Operation Geronimo dishonors the Indian leader

“Geronimo—ekia.” With this coded message, sent on May 1, a U.S. Navy SEALs commando squad signaled the death of Osama bin Laden, the “enemy killed in action.” The mission was pulled off without a hitch, but in the week since then, debate has raged in some circles about the code name.

The administration hasn’t explained why the operation targeting Bin Laden used the name of one of the nation’s best-known Native Americans, saying the selection process of names for such missions is confidential. But the use of Geronimo’s name speaks to the powerful, if unexamined, hold that the nation’s “Indian wars” continue to have on our popular consciousness.

Geronimo, whose real name was Guyaalé, “the Yawner,” was

a member of the Chiricahua Apache, a group that ranged across New Mexico, Arizona and northern Mexico from the 1820s to the 1880s. His relations with the U.S. were not always hostile. Indeed, as he later reported in his autobiography, his first encounter with government representatives — a small team marking the U.S.-Mexico border in the 1850s — was cordial. "[W]e made a treaty with them by shaking hands and promising to be brothers,” recalled Geronimo. “Then we made our camp near their camp, and they came to trade with us.


But after a misunderstanding led to the U.S. Army’s attempt to arrest the Chiricahua leader Cochise in 1861, relations between the Chiricahua Apaches and the government deteriorated. On four separate occasions, Geronimo fled the reservations on which the U.S. government had tried to confine him. The Apache leader and the men, women and children accompanying him successfully eluded the Army for long periods, supporting themselves with raids on settlements in Arizona and across the border in Mexico. Geronimo’s final surrender in 1886 is generally seen as the end of the “Indian wars,” giving Geronimo the distinction of being the last Indian to hold out against the U.S. militarily.

Present-day Native American leaders have rightly objected to the implied comparison between Geronimo and Bin Laden. As Jeff Houser, chairman of the Fort Sill Apache Tribe noted in a letter to President Obama, “to equate Geronimo … with Osama bin Laden, a mass murderer and cowardly terrorist, is painful and offensive to our tribe and to all native Americans.” No religious fundamentalist, Geronimo never sought to create an all-encompassing caliphate. Rather, he simply wanted to be left alone.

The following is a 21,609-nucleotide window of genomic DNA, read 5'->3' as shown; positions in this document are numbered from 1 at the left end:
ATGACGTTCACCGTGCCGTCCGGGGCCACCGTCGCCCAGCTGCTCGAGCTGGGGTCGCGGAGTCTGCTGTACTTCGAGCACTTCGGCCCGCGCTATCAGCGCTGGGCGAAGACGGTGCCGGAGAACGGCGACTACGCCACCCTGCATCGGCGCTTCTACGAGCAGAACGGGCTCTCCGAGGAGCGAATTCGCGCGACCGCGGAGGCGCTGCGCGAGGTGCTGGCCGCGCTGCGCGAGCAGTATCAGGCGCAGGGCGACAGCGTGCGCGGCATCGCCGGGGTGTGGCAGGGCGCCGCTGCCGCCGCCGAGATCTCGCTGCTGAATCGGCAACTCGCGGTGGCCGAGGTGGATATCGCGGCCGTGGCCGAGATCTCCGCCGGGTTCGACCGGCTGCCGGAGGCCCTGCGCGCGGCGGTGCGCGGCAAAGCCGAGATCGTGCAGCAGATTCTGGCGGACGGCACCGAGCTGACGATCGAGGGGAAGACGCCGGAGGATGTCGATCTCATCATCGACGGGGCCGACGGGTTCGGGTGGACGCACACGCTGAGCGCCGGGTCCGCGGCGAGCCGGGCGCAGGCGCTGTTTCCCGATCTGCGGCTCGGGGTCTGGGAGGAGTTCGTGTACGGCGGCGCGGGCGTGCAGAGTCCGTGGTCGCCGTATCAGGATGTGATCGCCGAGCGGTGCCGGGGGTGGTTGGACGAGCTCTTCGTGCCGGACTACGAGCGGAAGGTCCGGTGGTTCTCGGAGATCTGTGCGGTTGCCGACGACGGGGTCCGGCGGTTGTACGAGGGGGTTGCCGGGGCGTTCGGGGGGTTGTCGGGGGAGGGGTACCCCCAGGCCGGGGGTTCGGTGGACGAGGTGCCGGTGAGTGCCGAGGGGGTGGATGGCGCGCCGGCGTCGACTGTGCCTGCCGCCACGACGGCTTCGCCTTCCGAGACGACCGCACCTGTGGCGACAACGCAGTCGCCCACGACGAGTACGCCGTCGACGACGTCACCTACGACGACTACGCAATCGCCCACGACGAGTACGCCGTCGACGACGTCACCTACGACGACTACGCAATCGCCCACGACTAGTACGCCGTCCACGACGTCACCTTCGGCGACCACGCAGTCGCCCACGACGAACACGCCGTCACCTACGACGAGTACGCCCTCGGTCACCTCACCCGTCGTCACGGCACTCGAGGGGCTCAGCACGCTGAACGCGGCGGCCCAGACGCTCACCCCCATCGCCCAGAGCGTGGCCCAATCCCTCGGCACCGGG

Indian peoples have long played an odd role in American popular culture, seen at once as primitives who are dangerously savage but also authentic, brave and connected to nature. In U.S. military culture, this view has led to Indians being seen as the embodiment of warrior culture. U.S. paratroopers, after watching the 1939 movie “Geronimo,” (a film advertised at the time as featuring images of “war-maddened savages terrorizing the West”), began shouting the Apache leader’s name as they jumped from airplanes to bolster their courage. The military has often used Indian names for its helicopters (Kiowa, Cheyenne, Comanche, Blackhawk and, yes, Apache). And now, there is this latest use of Geronimo.

The appropriation of Indian labels is particularly unseemly given the reality of today’s military. Native Americans have one of the highest per capita enlistment rates in the military of any ethnic group. Powwows often begin with the entering of an honor guard, composed of military veterans who carry the U.S. and tribal flags. At the San Carlos Apache Reservation in Arizona, where Geronimo was confined in the 1870s and ‘80s, the tribal government maintains a billboard proudly listing all the San Carlos Apaches serving in the military.

It’s no wonder that Indian peoples feel their sacrifices have been dishonored by the labeling of our worst enemy as Geronimo and that they themselves have been treated as other than real Americans. As Guyaalé's great-grandson, Joseph Geronimo, noted recently, using the name in the operation to kill Bin Laden was a “slap in the face.” His ancestor, after all, “was more American than anybody else.”

But more than its misguided comparison of two individuals, the whole episode reminds us that we do not yet fully grasp our Native American past. If Americans know so little about Geronimo, probably the most famous Indian in American history, how many know anything at all about some of Geronimo’s contemporaries, who laid the groundwork for the Indian rights movement? How many have ever heard, say, of Carlos Montezuma, the Yavapai with a medical degree from Northwestern, who in 1911 founded the first Indian rights organization, the Society of American Indians? Or Sarah Winnemucca, who wrote an autobiography about her Paiute heritage and became an early advocate on behalf of Indian peoples?

Beyond reckoning with its Native American past, the U.S. needs to think about its Native American present and future too. Despite the fabled wealth of a few Native American communities from the recent rise of casino gambling, most of Indian country remains desperately impoverished. The unemployment rate on Geronimo’s onetime home of San Carlos, for example, is today close to 70%. Imagine if Operation Geronimo, rather than a mission to seize a terrorist in distant Pakistan, had been instead a U.S. effort to address the endemic poverty that haunts many Indian reservations today. Would that not have represented a long-overdue American victory as well?

Karl Jacoby is a professor of history at Brown University and the author of “Shadows at Dawn: A Borderlands Massacre and the Violence of History.”

Karl Jacoby is a professor of history at Brown University and the author of “Shadows at Dawn: A Borderlands Massacre and the Violence of History.”